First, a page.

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BLOG: Policing with Human Rights - promoting peaceful and inclusive societies

last modified Feb 06, 2018 05:23 PM
Read the blog article written by Genevieve Riccoboni, MPhil in World History, member of the CGHR student group.

On January 18 this CGHR panel discussion brought international experts from the United Nations into conversation with academics based in Cambridge and elsewhere to explore the role of police, the act of policing, and the Sustainable Development Goals (SDG). 

Policing has long been the subject of political contestation, but interest in police and criminal justice reform has recently become particularly pronounced. In numerous countries, police brutality and violence have come to the forefront of debates about civil and human rights, so the key question is: how can governments, NGOs, activists, or academics help ensure that law enforcement is actually protecting the rights of the communities they serve, rather than abusing them? On the 16th of January 2018, the Cambridge Centre of Governance and Human Rights hosted an event titled, “Policing with Human Rights”, which addressed this very question. Moderated by the CGHR’s own Thomas Probert, it featured a distinguished panel of Christof Heyns, Anneke Osse, and Stuart Maslen, who contributed different perspectives on the relationship between policing and human rights to an audience of students and academics. Although the presentations varied in their scope and analysis of specific case studies, they deeply interrogated the core purposes of policing and addressed two broad themes: mechanisms of police accountability and relationships between the police and citizens.

Christof Heyns presented on his experiences as the UN special rapporteur on extrajudicial, summary, or arbitrary executions, where he worked on several projects relating to law enforcement and use of force. An important part of this role involved assessing the extent to which police complied with international standards and domestic laws, which Heyns found to sometimes be a complex and difficult task. For example, it was difficult at times for the UN to ascertain what laws already existed regarding police use of force and violence, making it difficult to enforce these laws, determine how well they were being followed, and hold individuals accountable. Regardless of these difficulties, Heyns emphasised that the state, and thus the police, has multiple responsibilities. There is not only the duty to respect and protect the rights of citizens and investigate crimes, but to also consider other rights. Therefore, any conversation about law must be accompanied by a broader rights framework.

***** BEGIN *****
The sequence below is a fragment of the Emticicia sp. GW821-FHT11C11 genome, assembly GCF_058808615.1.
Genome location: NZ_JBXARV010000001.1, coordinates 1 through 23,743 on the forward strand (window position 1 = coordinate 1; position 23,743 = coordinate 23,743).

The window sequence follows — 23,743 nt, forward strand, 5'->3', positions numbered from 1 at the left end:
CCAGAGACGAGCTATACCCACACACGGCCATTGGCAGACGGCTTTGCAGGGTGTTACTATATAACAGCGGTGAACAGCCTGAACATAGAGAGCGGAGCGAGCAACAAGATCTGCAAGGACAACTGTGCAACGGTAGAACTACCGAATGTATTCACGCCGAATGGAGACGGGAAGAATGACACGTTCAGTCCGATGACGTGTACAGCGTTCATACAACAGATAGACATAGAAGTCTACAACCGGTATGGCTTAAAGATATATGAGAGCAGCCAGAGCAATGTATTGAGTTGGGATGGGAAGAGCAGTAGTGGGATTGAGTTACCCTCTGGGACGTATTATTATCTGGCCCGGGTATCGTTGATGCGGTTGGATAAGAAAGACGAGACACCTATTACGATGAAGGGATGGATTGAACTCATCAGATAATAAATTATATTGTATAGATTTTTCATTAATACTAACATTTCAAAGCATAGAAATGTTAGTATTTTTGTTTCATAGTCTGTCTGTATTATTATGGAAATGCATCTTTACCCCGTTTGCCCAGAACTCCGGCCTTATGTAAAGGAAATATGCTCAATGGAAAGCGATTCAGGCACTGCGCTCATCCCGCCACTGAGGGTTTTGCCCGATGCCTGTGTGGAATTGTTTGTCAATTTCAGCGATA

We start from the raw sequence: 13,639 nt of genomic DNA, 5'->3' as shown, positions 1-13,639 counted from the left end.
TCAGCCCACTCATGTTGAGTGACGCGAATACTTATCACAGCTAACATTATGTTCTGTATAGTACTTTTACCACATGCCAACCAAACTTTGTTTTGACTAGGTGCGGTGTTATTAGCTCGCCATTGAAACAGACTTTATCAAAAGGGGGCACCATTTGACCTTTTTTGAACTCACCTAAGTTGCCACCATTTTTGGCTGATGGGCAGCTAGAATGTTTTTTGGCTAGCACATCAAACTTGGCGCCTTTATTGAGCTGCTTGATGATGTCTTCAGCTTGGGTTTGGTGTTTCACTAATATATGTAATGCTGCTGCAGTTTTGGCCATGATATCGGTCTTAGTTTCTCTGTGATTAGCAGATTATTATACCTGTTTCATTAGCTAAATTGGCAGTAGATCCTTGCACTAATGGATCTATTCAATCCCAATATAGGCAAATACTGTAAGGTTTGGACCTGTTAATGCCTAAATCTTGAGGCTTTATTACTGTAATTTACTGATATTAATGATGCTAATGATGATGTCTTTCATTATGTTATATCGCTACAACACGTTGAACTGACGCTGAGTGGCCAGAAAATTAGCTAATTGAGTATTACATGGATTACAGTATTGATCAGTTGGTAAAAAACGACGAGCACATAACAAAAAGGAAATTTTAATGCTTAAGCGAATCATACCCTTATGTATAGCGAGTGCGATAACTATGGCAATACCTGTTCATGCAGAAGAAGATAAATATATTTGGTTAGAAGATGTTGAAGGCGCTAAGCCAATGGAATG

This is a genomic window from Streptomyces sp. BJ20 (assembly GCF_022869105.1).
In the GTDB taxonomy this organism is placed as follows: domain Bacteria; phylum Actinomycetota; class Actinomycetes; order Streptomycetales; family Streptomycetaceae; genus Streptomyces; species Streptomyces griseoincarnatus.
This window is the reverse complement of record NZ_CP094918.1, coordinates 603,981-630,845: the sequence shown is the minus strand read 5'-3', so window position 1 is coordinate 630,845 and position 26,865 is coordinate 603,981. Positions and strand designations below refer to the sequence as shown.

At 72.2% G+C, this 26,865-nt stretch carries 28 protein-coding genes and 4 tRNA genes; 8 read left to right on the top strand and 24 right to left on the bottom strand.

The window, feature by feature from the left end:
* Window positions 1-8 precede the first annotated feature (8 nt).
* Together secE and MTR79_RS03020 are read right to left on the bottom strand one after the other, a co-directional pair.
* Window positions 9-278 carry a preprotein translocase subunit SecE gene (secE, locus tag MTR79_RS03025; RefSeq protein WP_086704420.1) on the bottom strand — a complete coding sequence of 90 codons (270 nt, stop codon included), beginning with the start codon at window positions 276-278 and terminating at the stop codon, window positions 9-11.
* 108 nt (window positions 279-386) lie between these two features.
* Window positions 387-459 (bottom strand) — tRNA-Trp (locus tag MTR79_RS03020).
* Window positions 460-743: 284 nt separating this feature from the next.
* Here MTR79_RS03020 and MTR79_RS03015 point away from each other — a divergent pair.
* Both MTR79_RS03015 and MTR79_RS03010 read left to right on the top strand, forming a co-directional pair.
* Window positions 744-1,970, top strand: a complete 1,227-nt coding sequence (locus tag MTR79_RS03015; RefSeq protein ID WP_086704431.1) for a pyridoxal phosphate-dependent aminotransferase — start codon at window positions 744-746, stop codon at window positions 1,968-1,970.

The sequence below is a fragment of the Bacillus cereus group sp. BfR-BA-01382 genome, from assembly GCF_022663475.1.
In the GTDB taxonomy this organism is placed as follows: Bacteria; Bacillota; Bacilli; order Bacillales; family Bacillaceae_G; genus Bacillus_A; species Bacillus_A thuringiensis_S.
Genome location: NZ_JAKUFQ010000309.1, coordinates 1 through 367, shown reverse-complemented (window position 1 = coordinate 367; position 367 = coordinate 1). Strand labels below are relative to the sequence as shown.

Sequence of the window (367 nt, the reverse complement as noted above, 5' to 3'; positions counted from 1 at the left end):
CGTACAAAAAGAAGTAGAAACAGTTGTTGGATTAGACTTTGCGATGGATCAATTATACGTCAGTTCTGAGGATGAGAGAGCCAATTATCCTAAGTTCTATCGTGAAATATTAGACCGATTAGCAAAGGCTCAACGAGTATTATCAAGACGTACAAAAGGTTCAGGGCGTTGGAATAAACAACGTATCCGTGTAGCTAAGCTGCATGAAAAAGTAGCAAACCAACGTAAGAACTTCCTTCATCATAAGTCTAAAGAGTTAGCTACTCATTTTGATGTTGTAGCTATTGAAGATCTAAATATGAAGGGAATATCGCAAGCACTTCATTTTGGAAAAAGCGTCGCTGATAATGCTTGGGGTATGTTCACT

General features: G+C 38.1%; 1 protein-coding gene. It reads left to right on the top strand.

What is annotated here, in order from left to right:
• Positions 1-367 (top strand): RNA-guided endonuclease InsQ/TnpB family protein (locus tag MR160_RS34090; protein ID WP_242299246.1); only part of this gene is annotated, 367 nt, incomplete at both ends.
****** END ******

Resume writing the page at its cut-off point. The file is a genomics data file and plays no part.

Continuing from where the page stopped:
This discussion neatly dovetailed into a presentation by the second panelist, Anneke Osse, an independent consultant on policing and police reform. Osse presented the case of Kenya, which has seen significant, nearly-constant reform in policing in the past decade. She argued that police reform largely emerged out of the context of 2007-08 post-election violence, when law enforcement was extensively criticised. The police failed to act on intelligence that predicted violence, and actually participated in the brutality themselves. Osse went on to describe the post-violence investigative commission, ensuing reforms, and the later debates about formalising reform within the new constitution of 2010. Her conclusion was that although substantial reform has certainly occurred, there is still a great gap between reality and the aims of human rights groups.